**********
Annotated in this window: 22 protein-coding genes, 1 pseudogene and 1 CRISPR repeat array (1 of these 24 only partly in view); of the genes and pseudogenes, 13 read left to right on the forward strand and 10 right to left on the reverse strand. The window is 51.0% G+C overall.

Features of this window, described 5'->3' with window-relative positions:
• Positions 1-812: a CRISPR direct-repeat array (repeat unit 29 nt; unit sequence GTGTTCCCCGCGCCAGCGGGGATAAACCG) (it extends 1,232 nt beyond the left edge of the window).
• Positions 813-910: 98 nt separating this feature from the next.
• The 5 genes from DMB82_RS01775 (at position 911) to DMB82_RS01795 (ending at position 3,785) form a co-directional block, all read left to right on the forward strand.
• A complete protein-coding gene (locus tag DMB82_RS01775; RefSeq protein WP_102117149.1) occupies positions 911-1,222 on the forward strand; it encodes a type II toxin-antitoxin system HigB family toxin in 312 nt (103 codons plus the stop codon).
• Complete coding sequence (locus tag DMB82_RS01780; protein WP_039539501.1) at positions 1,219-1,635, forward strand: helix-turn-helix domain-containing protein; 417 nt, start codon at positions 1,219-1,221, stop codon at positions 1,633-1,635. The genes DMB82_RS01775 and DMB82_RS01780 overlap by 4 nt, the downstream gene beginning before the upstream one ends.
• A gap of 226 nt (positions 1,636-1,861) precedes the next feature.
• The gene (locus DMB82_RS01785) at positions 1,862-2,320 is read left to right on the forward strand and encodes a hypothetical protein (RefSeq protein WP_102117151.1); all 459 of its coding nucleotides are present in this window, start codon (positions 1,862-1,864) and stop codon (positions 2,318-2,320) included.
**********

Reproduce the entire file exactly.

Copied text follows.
Annotated in this window: 22 protein-coding genes, 1 pseudogene and 1 CRISPR repeat array (1 of these 24 only partly in view); of the genes and pseudogenes, 13 read left to right on the forward strand and 10 right to left on the reverse strand. The window is 51.0% G+C overall.

Features of this window, described 5'->3' with window-relative positions:
• Positions 1-812: a CRISPR direct-repeat array (repeat unit 29 nt; unit sequence GTGTTCCCCGCGCCAGCGGGGATAAACCG) (it extends 1,232 nt beyond the left edge of the window).
• Positions 813-910: 98 nt separating this feature from the next.
• The 5 genes from DMB82_RS01775 (at position 911) to DMB82_RS01795 (ending at position 3,785) form a co-directional block, all read left to right on the forward strand.
• A complete protein-coding gene (locus tag DMB82_RS01775; RefSeq protein WP_102117149.1) occupies positions 911-1,222 on the forward strand; it encodes a type II toxin-antitoxin system HigB family toxin in 312 nt (103 codons plus the stop codon).
• Complete coding sequence (locus tag DMB82_RS01780; protein WP_039539501.1) at positions 1,219-1,635, forward strand: helix-turn-helix domain-containing protein; 417 nt, start codon at positions 1,219-1,221, stop codon at positions 1,633-1,635. The genes DMB82_RS01775 and DMB82_RS01780 overlap by 4 nt, the downstream gene beginning before the upstream one ends.
• A gap of 226 nt (positions 1,636-1,861) precedes the next feature.
• The gene (locus DMB82_RS01785) at positions 1,862-2,320 is read left to right on the forward strand and encodes a hypothetical protein (RefSeq protein WP_102117151.1); all 459 of its coding nucleotides are present in this window, start codon (positions 1,862-1,864) and stop codon (positions 2,318-2,320) included.